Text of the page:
WORDS BY CATHERINE ETTY-LEAL AND DR KATHY YU | First published in Spotlight: The Arts Wellbeing Collective Magazine, Edition 2
While we’ll often speak to the ‘mind’ and ‘body’ as separate and distinct, we know our mental and physical health is interlinked and interwoven. Poor physical health can increase our risk of developing mental health problems, and similarly, poor mental health can negatively impact our physical health.
Arts Wellbeing Collective member organisation, Performance Medicine, are well-versed on the impact that the performing arts can have on our bodies. Here, they offer insight into the impact of our ever-changing hormones on our vital bone health.
Bone health is important for everyone. From a young age we build the foundations of what our bone health will be like later in our lives. Preventing diseases like osteoporosis is a key part of bone health in our early years.
Weight bearing exercise and adequate nutrients are important factors that help increase the strength of our bone. However, there are things that can impede our ability to build and maintain healthy bones.
Low bone density can put you at risk of stress fractures when you are young and exercising.
Reduced vitamin D and low calcium levels are the better known factors, but did you know that hormones can affect your bone health, too?
Everybody releases hormones in varying levels at various times over their lifespan. At puberty, the sexual organs develop rapidly in preparation for reproduction. In doing so, the sex hormones like oestrogen, progesterone and testosterone tend to increase their secretion in the body and then stabilise themselves for most of adult life. The ovaries are responsible for regulating the release of oestrogen and progesterone, and the testes are responsible for testosterone. It is these hormones that can have the biggest impact on the health of our bones.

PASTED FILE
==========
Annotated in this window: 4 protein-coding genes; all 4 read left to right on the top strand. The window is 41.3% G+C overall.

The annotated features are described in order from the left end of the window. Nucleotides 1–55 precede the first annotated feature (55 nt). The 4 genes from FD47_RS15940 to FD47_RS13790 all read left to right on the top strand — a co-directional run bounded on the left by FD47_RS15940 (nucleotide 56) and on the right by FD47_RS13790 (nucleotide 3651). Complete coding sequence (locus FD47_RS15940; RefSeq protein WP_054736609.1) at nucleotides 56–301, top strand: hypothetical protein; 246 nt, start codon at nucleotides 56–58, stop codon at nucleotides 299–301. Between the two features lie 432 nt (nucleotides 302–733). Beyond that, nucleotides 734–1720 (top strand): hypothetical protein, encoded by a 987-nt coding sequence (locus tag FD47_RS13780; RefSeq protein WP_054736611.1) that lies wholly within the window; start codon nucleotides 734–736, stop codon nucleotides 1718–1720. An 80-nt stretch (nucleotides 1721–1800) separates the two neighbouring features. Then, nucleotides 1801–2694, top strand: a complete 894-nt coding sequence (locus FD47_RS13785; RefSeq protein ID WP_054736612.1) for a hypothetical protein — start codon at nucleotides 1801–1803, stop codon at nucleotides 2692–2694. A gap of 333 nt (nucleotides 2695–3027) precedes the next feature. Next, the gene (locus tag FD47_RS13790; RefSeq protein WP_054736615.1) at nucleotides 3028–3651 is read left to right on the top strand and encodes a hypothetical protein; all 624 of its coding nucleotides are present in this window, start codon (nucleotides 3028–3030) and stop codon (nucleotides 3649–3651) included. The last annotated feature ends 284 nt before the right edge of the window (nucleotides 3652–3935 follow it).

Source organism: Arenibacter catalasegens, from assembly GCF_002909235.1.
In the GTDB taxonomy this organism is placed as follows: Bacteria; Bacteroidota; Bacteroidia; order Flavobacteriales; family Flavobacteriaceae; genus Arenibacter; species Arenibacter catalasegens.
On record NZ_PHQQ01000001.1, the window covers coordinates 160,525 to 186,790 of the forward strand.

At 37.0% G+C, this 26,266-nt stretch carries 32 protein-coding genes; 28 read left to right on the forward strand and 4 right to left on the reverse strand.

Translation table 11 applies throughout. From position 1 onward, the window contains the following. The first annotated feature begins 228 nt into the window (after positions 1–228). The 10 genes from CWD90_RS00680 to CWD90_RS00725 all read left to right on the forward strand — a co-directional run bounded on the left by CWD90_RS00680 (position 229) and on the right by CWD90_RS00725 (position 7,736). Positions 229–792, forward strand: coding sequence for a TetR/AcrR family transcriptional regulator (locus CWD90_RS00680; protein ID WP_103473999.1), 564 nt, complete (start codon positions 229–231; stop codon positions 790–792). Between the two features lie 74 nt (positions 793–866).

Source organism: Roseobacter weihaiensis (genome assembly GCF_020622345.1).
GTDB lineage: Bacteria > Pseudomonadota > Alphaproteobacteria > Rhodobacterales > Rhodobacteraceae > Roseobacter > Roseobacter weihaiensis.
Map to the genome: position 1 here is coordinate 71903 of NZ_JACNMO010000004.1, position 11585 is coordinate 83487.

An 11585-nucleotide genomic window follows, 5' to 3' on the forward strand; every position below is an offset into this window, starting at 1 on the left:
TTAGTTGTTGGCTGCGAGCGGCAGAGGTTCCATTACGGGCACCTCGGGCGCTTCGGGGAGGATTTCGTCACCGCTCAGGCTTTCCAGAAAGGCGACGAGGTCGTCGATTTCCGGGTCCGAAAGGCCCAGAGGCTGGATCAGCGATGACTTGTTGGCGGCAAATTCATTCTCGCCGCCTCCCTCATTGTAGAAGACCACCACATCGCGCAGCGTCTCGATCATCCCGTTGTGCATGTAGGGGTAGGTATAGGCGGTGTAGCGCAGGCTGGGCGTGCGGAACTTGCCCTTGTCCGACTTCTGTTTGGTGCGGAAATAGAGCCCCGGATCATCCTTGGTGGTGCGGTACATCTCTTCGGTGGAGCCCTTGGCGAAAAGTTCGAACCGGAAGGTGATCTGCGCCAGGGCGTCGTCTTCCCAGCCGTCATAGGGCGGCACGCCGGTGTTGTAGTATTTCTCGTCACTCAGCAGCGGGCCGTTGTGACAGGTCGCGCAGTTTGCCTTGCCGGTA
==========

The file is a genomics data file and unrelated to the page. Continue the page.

Hormonal changes throughout our life affect our body’s ability to strengthen bones.
For example, if there is a late start to puberty, bone density may be lower due to the delayed release of oestrogen. In a similar way, pregnancy can create a change in hormonal cycles, which can be linked to transient osteopaenia (low bone density during pregnancy). This can also happen while breastfeeding, as breastfeeding suppresses the release of oestrogen. Menopause brings about another hormonal fluctuation which can increase the risk of osteoporosis developing.
People who do not experience periods generally have a lower rate of osteoporosis as they do not go through menopause, and release different hormonal levels more consistently. In those taking testosterone, there has been no evidence to suggest a detrimental effect on bone mineral density.
But what about if you have had surgery to your ovaries, or have been taking hormone therapy medication? In research studies that have explored the effect of hormone therapy on bone health, researchers found that oestrogen therapy actually protects bones from becoming weaker.
Researchers have also concluded that following surgical removal of the testes, there is no significant effect on bone health, whether oestrogen therapy is taken following this surgery or not. However, should an oophorectomy (surgical removal of the ovaries) be performed prior to the age of 45 and no hormone replacement therapy given, the risk of osteoporosis may increase.
Regardless of your gender identity or age, we should all do what we can to maintain healthy and happy bones. Eat plenty of calcium, exercise, get enough sunlight (with sunscreen and hats depending on the season) and stay strong! If you aren’t sure if your hormones are doing what they should for your bones, chat to your doctor.
Dr Kathy Yu is a Sports Doctor who provides complex and comprehensive musculoskeletal management for many professional performing arts workers.
Catherine Etty-Leal is a physiotherapist with an interest in dance, performance, vocal, TMJ, musculoskeletal and sports physiotherapy.
For more information, visit performancemedicine.com.au